The Victorian Schoolroom in Sainsbury’s car park (viewed from the south)
This month we begin a series on ‘Cranleigh Buildings with a Story’.
Have you ever noticed a little building with a slate roof, looking out of place in Sainsbury’s car park? This is its story.
In the nineteenth century, education was neither compulsory nor free. In Cranleigh, many young people getting married signed their names in the parish register of marriages with a cross instead of a signature as they could not write. It has been estimated that only about one in four of the people here was literate, and the presence of four or five small private schools made little impact.
The newly-built National School, about 1850, complete with its bell
The Village School was built in 1848 with donations from public-spirited people and help from the National Society for Promoting the Education of the Poor. Hence it was known as the National School. It consisted of a single large room, with living accommodation for the Schoolmaster and his wife at the back. Parents had to pay a small sum for each child. It was closely linked to the parish church.
The Baptist Schoolroom (north side), in its time as a Mission Hall, 1885 – 1904 (David Mann & Sons archives)
It was probably the opening of the National School that encouraged the Baptist church to start its own school. In 1858 it built an extension to its premises on the Common (behind Chapel Place) to serve as a schoolroom. It must have been fairly cramped for the 32 pupils who were there in 1867. David Mann, founder of the Cranleigh store, received all his education here, and became a well-read and successful business man.
Children playing truant: notice the slate carried by the second boy. An illustration from Isaac Watts, Divine Songs for Children, in a 19th-century edition.
As the church grew, the school needed more space, so a purpose-built schoolroom was erected next to the railway station yard in about 1867. This is the building that can still be seen, by the side of the car park.
The schoolroom was put up by the building firm started by the church’s pastor, George Holden, and by then run by his son Ebenezer. Its walls were single brick, and it was tile hung, with a slate roof. There were no windows then on the south side: perhaps the railway would have been too distracting for the schoolchildren. There were five windows, however, on the other side. The pine floor rested on very old oak beams, with many notches cut into them. Holden’s firm (which specialised in oak) was evidently reusing old timber, maybe even from ships.
The original Baptist chapel (1828), with the schoolroom built on to the side of it
All the pupils would have been in the one room, sitting on forms, with the youngest at the front – the first form. The basic curriculum was Reading, Writing and Arithmetic, with strong emphasis on memorising facts and tables.
Pupils were expected to learn their lessons and repeat them back to the teacher, or perhaps to a monitor or pupil-teacher who was learning on the job. They wrote with chalk on a wooden framed slate. Girls may have learnt some plain sewing, and we know that one girl was knitting an antimacassar in 1867. (Anti-macassars were decorative coverings that were draped over the backs of armchairs to prevent the ‘macassar oil’ that gentlemen put on their hair from staining the upholstery.) Discipline is likely to have been strict, with punishments such as standing in a corner, sitting on a dunce’s stool or wearing a dunce’s hat. One former pupil recalled that when Mr Holden entered the schoolroom, ‘he was in the habit of boxing the ears of the boys, remarking, “If they don’t deserve it now, they will before long”’.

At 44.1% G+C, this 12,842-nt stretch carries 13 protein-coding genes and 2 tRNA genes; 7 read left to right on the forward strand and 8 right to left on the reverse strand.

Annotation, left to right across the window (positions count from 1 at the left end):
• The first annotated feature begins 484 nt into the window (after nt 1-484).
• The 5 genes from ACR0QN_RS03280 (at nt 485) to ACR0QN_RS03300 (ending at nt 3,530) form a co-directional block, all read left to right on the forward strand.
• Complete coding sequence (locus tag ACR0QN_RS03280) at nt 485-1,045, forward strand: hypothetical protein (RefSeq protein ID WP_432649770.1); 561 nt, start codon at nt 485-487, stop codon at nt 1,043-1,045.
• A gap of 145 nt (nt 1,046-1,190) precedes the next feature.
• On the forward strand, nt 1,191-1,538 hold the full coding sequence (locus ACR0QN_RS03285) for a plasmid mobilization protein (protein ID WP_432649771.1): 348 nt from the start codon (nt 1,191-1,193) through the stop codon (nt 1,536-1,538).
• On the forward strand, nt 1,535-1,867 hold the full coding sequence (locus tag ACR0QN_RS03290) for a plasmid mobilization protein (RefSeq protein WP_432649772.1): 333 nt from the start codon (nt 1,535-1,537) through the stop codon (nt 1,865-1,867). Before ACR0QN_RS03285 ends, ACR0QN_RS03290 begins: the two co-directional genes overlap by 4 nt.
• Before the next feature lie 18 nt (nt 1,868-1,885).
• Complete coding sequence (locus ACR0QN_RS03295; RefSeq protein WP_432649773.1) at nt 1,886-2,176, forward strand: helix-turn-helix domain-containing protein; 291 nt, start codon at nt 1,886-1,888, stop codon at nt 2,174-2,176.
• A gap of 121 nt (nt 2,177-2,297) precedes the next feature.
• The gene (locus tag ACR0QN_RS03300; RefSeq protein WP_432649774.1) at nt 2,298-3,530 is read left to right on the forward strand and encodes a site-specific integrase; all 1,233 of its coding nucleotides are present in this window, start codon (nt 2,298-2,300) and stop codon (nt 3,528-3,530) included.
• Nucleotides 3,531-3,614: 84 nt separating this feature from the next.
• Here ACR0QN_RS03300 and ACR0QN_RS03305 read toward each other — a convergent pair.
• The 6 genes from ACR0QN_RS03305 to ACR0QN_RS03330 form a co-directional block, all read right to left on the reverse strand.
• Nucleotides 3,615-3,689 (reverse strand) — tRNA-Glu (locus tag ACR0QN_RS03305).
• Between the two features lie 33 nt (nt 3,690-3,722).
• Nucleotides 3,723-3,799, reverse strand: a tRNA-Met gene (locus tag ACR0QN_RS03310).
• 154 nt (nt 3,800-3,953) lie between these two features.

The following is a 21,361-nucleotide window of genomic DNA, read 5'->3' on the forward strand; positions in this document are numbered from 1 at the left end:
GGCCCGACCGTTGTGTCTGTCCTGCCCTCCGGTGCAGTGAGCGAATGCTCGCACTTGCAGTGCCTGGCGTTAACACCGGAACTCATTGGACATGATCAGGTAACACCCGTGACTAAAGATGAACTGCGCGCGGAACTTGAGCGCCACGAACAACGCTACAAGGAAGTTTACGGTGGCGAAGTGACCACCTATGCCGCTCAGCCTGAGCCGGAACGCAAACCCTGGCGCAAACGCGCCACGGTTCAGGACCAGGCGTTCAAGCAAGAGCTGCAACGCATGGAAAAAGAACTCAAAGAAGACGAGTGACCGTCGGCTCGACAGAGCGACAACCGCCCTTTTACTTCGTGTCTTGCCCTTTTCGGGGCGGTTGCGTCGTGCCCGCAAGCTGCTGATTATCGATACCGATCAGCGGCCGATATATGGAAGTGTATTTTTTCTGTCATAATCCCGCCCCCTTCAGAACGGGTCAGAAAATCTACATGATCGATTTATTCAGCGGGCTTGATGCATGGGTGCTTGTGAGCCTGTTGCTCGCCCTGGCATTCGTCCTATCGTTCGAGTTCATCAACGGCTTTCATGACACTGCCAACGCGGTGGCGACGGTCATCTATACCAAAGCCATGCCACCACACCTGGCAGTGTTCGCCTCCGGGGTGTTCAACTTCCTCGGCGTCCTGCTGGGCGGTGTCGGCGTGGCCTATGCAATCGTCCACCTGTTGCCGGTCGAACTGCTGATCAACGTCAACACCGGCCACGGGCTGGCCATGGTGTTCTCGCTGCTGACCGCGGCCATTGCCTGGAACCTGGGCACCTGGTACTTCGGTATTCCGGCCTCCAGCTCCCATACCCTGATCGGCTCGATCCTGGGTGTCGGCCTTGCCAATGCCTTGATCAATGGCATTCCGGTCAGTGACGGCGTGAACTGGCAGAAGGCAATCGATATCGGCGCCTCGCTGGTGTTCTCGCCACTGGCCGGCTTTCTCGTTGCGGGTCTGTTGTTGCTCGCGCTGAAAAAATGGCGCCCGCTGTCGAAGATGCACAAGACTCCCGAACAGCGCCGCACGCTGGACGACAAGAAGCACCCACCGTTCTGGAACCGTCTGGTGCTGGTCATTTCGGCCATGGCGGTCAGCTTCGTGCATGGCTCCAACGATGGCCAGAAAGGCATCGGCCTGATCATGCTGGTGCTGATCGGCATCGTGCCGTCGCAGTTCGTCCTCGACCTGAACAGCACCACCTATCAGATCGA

An early postcard of the Wesleyan Methodist church, with the Victorian schoolroom visible at the back (courtesy of Roy Pobgee)
In Alice in Wonderland, published in 1865, Lewis Carroll poked gentle fun at the schools of his day. He parodied one of the moral songs written by Isaac Watts, ‘How doth the little busy bee / Improve each shining hour’, as ‘How doth the little crocodile / Improve his shining tail’. The Baptist church enjoyed singing the hymns of Watts, like ‘When I survey the wondrous cross’. The day school was very likely to have taught his ‘Divine Songs for the Use of Children’ too.
The teacher’s salary and the school’s running expenses were borne by Charles Barclay Barringer, the Baptist church pastor after Holden. Fortunately, he was a man of considerable means, who lived at The Cottage (now Stanford House) on the Common, from where he could see the school, before the intervening buildings were built. Eventually the school expenses became too great, and the school was closed about 1883. The existing pupils, sixty to eighty of them, transferred to the National School. They can be identified in the School Admissions Book, by the entry next to their names saying ‘No Catechism’.
A temperance pledge, signed by David Mann in his late twenties (David Mann & Sons archives)
After this, the schoolroom became a Temperance Hall, and then a non-denominational Mission Hall. When the Wesleyan Methodist church was built in 1904, it incorporated the old schoolroom as its church hall, as it is today.
(For the record, education became compulsory for all children aged 5-12 in 1890; it became free for all from 1891.)
The Cranleigh History Society meets on the second Thursday of each month at 8.00pm in the Band Room. The next meeting will be on Thursday January 9th, when Brian Freeland will speak on ‘Richelieu: the Cardinal and his City’, preceded by a brief AGM at 7.30.